This post is by Andy Jordan and Brendan Moore, who are respectively the co-chair and manager of the Brexit&Environment academic network.
The EU Withdrawal Bill has finally received Royal Assent. Around 200 hours were spent debating it. These discussions clarified some aspects of governance post-Brexit, but left many others open, chiefly those around the enforcement powers of the proposed green watchdog.
A year on from the prime minister’s letter invoking Article 50, the Brexit hourglass is now half full, or half empty depending on your political disposition. Optimist or pessimist, Leaver or Remainer, the fact is there is now less time for Theresa May and her enthusiastic Environment Secretary Michael Gove to deliver on their promise of a “green Brexit”. Read more
Michael Gove was in pugnacious form in his address to last week’s annual Water UK City Conference. Pulling no punches, his subjects included water company abuse of monopoly power, the use of offshore companies and complex financial engineering, and the privileging of shareholders at the expense of the UK’s billpayers, taxpayers and the environment. It would be no surprise if, in the aftermath, a number of bruised industry executives were tempted to beat a retreat to their Cayman Island offices so criticised by Gove. Read more
This post is by Richard Benwell, head of government affairs at WWT.
Defra’s 25 year environment plan names 2019 as ‘a year of green action’, helping people to participate in improving our natural world.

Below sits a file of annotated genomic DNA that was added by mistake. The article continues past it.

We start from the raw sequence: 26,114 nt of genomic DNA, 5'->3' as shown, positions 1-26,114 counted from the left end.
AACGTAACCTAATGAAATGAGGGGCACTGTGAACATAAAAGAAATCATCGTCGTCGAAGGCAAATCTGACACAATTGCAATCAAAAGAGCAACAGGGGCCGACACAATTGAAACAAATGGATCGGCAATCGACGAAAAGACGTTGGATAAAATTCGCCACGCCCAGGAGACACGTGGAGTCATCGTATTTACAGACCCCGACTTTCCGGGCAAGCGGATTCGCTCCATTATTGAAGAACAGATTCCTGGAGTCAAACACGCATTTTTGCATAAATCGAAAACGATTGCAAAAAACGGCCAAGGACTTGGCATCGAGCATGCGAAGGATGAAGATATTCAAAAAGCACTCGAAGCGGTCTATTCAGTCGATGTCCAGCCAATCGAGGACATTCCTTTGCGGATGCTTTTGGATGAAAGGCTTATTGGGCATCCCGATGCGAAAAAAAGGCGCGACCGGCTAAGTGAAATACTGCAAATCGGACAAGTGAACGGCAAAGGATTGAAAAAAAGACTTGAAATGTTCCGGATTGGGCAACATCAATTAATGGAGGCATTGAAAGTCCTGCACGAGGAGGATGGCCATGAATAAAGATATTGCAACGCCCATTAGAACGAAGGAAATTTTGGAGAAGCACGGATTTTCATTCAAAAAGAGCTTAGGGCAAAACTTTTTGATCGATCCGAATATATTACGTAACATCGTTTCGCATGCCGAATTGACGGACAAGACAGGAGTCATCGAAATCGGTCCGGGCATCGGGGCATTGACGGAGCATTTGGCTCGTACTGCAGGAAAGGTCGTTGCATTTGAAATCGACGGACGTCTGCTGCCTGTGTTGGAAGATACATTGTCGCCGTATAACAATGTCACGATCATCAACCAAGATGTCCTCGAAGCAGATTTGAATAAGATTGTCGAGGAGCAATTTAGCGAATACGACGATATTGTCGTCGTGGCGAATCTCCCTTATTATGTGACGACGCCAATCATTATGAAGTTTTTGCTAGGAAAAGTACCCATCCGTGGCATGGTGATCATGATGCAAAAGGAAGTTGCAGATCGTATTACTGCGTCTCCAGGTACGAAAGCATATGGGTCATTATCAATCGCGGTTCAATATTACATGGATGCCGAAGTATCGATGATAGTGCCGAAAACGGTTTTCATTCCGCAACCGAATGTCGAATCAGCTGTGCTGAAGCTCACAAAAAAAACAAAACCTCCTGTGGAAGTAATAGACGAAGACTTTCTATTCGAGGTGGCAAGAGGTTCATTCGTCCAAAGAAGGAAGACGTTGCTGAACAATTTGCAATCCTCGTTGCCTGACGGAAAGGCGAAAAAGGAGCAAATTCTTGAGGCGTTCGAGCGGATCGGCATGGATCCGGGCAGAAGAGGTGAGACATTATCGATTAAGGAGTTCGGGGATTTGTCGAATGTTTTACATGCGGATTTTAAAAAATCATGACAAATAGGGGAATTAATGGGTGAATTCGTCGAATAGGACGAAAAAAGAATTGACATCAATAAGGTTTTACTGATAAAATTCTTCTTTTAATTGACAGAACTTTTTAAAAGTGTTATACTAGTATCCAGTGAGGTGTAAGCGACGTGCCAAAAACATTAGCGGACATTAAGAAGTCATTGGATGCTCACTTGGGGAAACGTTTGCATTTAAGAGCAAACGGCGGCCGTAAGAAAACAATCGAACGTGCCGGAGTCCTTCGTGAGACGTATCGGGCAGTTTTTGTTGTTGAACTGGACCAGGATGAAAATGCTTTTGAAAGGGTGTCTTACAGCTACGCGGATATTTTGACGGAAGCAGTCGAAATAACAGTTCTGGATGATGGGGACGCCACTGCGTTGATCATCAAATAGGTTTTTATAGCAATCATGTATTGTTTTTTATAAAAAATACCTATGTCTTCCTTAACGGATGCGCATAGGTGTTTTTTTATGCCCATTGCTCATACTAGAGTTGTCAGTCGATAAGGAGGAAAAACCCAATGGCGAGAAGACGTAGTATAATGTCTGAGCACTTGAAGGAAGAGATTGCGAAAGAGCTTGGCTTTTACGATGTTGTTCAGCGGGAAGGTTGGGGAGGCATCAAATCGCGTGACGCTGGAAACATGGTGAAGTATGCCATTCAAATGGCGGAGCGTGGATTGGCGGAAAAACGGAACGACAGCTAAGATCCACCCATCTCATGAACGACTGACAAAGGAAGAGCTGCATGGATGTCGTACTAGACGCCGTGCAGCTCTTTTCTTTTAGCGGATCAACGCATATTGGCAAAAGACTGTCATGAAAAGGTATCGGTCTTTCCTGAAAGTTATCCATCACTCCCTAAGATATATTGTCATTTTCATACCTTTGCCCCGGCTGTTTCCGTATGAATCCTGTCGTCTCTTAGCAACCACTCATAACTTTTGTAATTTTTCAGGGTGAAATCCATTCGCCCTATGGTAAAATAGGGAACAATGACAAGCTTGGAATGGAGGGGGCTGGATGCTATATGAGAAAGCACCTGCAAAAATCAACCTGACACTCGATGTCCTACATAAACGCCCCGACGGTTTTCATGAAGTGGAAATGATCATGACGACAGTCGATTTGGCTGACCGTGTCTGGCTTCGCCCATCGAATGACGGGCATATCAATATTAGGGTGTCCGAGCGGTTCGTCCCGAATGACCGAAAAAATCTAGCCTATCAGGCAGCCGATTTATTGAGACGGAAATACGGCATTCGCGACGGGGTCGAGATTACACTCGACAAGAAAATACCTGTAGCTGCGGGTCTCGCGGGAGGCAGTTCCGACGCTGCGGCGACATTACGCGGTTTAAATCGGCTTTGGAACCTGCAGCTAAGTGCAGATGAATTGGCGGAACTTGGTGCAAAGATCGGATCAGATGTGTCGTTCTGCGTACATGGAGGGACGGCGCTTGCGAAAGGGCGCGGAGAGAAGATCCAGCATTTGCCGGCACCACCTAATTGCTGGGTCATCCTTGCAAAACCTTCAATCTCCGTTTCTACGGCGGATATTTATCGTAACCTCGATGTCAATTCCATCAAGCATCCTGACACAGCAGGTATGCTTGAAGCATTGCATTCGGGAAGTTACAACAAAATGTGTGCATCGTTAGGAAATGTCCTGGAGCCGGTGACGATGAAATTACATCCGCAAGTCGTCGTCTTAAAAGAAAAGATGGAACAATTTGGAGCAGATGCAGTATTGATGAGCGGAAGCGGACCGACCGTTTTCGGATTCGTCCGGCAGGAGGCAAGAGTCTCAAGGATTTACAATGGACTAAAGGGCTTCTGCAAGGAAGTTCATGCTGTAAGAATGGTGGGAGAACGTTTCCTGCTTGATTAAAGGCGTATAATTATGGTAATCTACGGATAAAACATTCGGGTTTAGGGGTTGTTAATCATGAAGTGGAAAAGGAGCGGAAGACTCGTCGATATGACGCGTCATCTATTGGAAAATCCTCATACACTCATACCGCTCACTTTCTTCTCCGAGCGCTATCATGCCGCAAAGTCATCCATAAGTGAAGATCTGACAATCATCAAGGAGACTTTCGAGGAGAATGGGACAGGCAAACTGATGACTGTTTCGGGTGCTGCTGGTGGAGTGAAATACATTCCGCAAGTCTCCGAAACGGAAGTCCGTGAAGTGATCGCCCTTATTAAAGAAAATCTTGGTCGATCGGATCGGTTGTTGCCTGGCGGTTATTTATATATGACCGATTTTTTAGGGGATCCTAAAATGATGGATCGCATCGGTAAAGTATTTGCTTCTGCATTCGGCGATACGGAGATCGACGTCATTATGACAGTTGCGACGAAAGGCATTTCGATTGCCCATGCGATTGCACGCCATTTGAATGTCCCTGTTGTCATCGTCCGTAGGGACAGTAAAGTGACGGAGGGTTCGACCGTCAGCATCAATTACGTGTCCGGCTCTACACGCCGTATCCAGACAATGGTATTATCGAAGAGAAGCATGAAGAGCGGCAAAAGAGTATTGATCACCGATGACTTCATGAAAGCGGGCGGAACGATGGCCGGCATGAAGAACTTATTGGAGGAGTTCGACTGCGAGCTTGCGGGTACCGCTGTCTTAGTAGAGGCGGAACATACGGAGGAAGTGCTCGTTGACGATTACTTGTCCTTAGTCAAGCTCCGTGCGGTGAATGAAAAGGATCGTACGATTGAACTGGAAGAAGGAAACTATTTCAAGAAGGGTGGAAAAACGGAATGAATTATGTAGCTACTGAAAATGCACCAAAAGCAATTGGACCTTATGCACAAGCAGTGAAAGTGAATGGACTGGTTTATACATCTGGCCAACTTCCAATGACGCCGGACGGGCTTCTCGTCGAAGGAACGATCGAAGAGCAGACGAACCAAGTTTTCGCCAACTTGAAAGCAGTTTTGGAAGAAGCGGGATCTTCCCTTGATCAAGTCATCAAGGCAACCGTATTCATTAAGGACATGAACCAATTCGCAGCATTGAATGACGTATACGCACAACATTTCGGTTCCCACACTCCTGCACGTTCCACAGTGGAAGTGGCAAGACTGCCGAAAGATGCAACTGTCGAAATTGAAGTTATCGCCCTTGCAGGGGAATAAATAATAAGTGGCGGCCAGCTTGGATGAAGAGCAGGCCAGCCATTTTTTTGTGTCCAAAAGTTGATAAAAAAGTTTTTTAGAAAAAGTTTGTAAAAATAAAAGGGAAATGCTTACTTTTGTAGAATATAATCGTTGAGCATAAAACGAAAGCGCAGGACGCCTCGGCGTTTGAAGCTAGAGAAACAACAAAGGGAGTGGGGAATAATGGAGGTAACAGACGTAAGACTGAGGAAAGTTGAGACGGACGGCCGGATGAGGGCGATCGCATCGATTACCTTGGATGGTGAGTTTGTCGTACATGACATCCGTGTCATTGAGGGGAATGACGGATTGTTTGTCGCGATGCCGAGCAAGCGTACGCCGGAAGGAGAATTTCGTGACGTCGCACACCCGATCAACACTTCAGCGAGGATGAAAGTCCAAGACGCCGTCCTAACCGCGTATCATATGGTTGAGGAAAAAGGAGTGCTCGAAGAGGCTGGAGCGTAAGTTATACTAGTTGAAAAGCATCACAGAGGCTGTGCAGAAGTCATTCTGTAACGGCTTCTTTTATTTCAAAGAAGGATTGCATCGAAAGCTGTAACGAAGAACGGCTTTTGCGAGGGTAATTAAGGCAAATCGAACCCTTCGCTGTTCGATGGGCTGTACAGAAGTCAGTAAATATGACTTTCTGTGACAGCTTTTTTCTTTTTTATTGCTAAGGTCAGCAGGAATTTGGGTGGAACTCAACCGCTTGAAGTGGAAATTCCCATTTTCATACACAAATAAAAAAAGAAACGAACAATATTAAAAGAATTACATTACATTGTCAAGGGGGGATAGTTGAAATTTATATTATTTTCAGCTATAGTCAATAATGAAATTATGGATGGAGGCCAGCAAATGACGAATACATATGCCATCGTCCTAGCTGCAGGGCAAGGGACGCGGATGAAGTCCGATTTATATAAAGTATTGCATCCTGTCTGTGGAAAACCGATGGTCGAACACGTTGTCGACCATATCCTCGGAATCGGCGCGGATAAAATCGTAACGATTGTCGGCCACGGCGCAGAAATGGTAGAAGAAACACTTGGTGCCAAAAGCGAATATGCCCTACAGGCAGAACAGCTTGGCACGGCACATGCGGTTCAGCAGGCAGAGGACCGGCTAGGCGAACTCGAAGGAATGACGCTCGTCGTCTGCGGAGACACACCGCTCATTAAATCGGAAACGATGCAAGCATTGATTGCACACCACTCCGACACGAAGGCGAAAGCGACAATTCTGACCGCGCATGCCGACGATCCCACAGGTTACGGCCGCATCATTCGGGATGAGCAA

Tomorrow, Theresa May will deliver a major speech on the environment, it will be the first keynote environment speech delivered by a British prime minister since Tony Blair did so in 2000. David Cameron might have hugged huskies in the Arctic but, in practice, the environment as a whole was not a top priority for him (although he did address the UN on climate and gave a small speech on energy efficiency). Blair also delivered a major speech specifically on climate in 2004.
Should we trust Michael Gove? That’s the question lurking underneath all of the commentary about the environment secretary’s protestations of love for the planet. He gave a barnstormer of a speech at WWF’s Living Planet centre last week, declaring that marine plastics would be tackled, the ivory trade would be halted and eleven million trees would be planted. Read more
This post is by Claire Feniuk, land use policy officer at the RSPB.
If Brexit has taught us anything, it’s that people don’t like compromise, they really much prefer to have their cake and eat it. This week, I was invited to join a panel discussion at a Defra Evidence event hosted by the Royal Society, to give my thoughts on the trade-offs between nature conservation and food production. Read more
This post is by Donal McCarthy, an economist at the RSPB with a special interest in regulatory reform and its implications for the environment. He recently co-authored a report assessing the performance of voluntary (ie self-regulatory or co-regulatory) alternatives to regulation in delivering on public policy objectives.
Over recent years, political concerns about the costs of regulation to business have risen in prominence, with accusations that rules, such as those protecting rare species and habitats, are placing ridiculous costs on business and the wider economy.
A little over five years ago, my daughter was born in central London, in an area where the nearest air quality monitoring station recorded particulates as having reached dangerous levels 55 times that year. When 35 bad days are exceeded, the UK falls foul of European air rules, which means it faces court cases and fines until the problem is rectified. Read more
This post is by conservationist and blogger Miles King. A version first appeared on his blog.
Those who believe that nature is important and that, for it to be better protected from the activities of people, the best approach is to gather evidence – scientific evidence – analyse it and present it to those in power, should heed this story. Read more